The following day, Teo asked if I remembered about the Export Credit Refinancing (ECR) scheme which was introduced by the government after the 1987 major recession.

Of course I remembered. In the late 1980s, I was managing a rubber glove factory and had used the ECR facilities to the maximum. Upon receiving a purchase order (PO) from my customers, I could utilise up to 80% of the PO value to issue letters of credit to my latex supplier, order packaging materials and pay for the gas bills.

Upon completion of the order, the money received is first paid to the bank and the balance money is used to pay salaries. Manufacturers could borrow upfront based on a firm order so that production could proceed.

Financing cost was at 4% compared to the standard 8%-10% commercial rate of borrowing. It was a Bank Negara initiative, all ECR loans and facilities extended by commercial banks were guaranteed by Credit Guarantee Corporation (CGC), owned by Bank Negara and Malaysian banks.

Teo explains more: “As we know, SMEs are the worst hit sector during this pandemic. Most of them have no more working capital even if there is new demand for their products or services.

“Most of their existing loans have now turned into non-performing loans (NPL). So they have little chance of getting banks to extend additional facilities to them. Therefore, Bank Negara can introduce a similar funding scheme that can cater to SMEs that have contracts or orders in hand, but need fresh working capital.

“These funds can be guaranteed by CGC and also with the condition that part of the new business proceeds must be used to settle the existing NPL.”

Teo’s idea is practical and offers an amicable solution to all parties.

SMEs will get fresh loans and cash flow to proceed with their operations to fulfil orders. Banks are able to reduce the NPL impact without taking on more risks.

The government controls a quantitative easing measure that is directed at productive activities that contributes towards faster growth of our gross domestic product.

I would like to expand on Teo’s idea and suggest the following:

  • Set up a RM100bil SME revival fund. Allocate an amount to the banks based on their respective loan size to the SME sector. CGC can guarantee up to 80% of the new loans extended by the banks to existing SME customers.
  • Set the interest charged for these loans to not more than 3%. With overnight policy rate at 1.75%, there are sufficient margins for the banks to implement this scheme profitably.
  • For export business, reintroduce the ECR scheme. For domestic business with orders or contracts in hand, a similar domestic credit refinancing (DCR) scheme can be implemented. The total amount of financing should be about two to three months of rolling future sales. Assuming it makes RM500,000 monthly sales, based on 80% financing, a RM1.2mil DCR facility would be sufficient.
  • For businesses that depend on future orders like F&B and services, a one-off revival loan can be implemented. Assuming the F&B outlet can generate RM100,000 monthly sales, then an upfront RM100,000 loan repayable over three years can be implemented. This RM100,000 loan will be sufficient to kick-start the business.

Bank Negara should consult the various trade associations and banks to ascertain their needs before designing the SOP’s for the SME revival fund.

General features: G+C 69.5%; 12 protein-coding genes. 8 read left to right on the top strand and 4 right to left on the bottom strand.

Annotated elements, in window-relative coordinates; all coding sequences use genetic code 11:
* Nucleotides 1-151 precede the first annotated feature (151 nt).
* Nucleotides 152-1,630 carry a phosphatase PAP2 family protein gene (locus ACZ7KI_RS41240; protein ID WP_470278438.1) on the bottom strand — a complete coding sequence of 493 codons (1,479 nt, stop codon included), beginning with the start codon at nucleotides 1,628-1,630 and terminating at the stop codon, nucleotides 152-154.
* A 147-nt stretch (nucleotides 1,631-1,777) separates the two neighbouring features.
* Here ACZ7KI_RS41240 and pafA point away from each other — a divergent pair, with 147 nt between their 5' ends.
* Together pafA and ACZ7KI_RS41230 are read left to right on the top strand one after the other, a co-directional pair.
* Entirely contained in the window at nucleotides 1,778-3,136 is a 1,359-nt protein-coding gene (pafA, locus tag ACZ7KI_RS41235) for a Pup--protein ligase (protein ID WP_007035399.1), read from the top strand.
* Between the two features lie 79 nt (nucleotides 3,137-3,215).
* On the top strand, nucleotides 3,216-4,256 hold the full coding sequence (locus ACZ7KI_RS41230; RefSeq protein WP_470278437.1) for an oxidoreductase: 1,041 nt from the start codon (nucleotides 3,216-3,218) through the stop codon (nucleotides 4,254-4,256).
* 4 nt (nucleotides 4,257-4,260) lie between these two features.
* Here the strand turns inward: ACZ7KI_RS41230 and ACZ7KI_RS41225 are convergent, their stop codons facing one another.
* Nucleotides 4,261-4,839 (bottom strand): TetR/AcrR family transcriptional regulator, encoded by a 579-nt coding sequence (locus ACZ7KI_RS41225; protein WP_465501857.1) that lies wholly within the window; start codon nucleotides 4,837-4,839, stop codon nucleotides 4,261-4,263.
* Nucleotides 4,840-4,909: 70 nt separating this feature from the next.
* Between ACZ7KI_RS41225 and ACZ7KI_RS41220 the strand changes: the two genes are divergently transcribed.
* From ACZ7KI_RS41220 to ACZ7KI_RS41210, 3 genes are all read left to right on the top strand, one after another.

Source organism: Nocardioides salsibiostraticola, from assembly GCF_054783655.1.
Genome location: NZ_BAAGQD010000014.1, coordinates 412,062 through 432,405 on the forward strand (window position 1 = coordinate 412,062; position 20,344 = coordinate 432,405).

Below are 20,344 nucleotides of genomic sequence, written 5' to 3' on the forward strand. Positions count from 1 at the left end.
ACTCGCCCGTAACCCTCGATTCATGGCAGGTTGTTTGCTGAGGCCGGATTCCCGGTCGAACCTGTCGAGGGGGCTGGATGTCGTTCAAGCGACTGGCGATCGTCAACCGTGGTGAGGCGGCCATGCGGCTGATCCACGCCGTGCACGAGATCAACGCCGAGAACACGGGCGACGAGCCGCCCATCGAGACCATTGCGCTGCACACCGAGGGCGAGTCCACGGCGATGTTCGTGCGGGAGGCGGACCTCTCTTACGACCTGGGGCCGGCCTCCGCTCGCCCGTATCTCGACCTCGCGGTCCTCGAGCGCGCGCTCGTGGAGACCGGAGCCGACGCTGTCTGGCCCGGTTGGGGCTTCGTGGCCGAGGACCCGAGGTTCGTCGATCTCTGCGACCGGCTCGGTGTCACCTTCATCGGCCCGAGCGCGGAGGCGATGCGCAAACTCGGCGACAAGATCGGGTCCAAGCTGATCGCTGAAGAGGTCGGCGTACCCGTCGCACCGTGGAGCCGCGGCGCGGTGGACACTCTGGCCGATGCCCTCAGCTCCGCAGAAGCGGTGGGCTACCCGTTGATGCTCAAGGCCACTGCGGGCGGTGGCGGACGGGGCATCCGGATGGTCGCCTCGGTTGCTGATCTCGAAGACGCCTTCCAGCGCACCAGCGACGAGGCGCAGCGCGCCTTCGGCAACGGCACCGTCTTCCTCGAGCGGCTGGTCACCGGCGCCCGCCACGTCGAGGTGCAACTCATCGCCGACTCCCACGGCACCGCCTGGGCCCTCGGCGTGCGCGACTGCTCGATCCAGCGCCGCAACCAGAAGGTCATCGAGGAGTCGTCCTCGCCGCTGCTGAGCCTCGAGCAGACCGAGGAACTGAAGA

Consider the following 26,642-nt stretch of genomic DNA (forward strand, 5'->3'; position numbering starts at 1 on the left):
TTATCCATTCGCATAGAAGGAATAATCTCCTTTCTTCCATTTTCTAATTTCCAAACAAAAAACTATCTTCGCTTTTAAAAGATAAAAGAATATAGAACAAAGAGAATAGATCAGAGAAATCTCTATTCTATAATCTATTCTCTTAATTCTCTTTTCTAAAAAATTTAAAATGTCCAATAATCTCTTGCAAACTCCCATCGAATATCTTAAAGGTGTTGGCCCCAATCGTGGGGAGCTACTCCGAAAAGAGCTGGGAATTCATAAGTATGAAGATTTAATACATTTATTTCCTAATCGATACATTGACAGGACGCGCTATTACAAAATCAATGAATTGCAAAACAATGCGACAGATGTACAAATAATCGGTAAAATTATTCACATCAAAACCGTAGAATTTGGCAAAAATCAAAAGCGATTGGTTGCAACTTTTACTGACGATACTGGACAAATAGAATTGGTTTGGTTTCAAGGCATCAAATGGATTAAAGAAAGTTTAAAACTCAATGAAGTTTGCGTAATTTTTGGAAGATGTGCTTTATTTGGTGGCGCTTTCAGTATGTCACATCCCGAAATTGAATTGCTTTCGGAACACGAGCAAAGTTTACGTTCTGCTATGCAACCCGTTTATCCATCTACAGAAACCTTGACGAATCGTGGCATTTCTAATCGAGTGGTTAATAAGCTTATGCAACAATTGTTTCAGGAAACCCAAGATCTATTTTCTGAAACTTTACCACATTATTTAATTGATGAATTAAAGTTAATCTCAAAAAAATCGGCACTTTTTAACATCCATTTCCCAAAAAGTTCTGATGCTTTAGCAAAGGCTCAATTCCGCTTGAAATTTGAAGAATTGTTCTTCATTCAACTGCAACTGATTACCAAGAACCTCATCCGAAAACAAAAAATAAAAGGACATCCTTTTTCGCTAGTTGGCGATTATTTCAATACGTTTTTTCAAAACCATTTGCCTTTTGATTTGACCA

The ECR and DCR schemes can be implemented quickly and should be implemented before the moratorium expires by the end of this year.

With the economy opening up, let us hope that our government will not resort to further lockdowns because the country will plunge into an economic abyss and never recover. We also need the government to ensure proper public health policies go hand in hand with economic activities.

The Health Minister has started the vaccination of children from the ages of 12-17 years, but the speed of vaccination will depend on the supply of Pfizer vaccines, which is again delayed.

Some countries like Singapore have started booster shots of vaccines for the elderly and for cancer patients so I am sure our Health Minister will look into this urgent matter, again subject to the delivery of vaccines.

Our Senior Minister for Security has announced that the 181 SOPs will be reduced to just 10 ‘simple to understand’ SOPs.

The whole nation will rejoice when the new SOPs are announced. It should be based on vaccination status, public health considerations of wearing masks, sanitisation, social distancing and crowd control.

Further considerations will be on self testing, home quarantines and contact tracing. Generalise the instructions for businesses and citizens to follow and make SOPs simple so that it will not be misinterpreted by local enforcement officers.

Businesses should not be subjected to International Trade and Industry Ministry approvals anymore.

We should not burden the police with applications for interstate travels. The civil service must revert back to pre-Covid efficiency levels. It is unproductive to have to make a booking online for an appointment to submit a document and frustrating to see all slots have been fully booked for the next two weeks.

What used to be a simple task of going to a public service department, collect a waiting number and conducting a simple transaction on the same day, must resume immediately.

I have never seen any government departments refusing to collect taxes or stamp duties before until this pandemic.

The land office is closed, the public have not been able to get road tax since March and the Inland Revenue Department is refusing to collect cheque payments at their counters. Funnily enough, our Finance Minister was lamenting about the low collection of tax revenue.

Lastly, the plantation and the manufacturing sectors are screaming for foreign workers to be allowed entry.

Since the pandemic started, we have had net outflow of foreign workers returning home upon completion of their contracts as no inflows are allowed. Working mothers are also in search of domestic helpers since their previous helpers have left for home.

With the economy opening up quickly, we need to allow entry of new foreign workers and domestic helpers. It is a major revenue for the Home Ministry as workers levy and fees run into hundreds of million a year.

Managing this recovery will require all ministries and our civil service to work together, coordinate better and communicate with one voice. And do listen carefully to the voice of desperate SMEs and to the voice of frustrated citizens as GE15 is only two years away.

*The views expressed are those of the author. If you have any questions about the content, copyright or other issues of the work, please contact Newswav.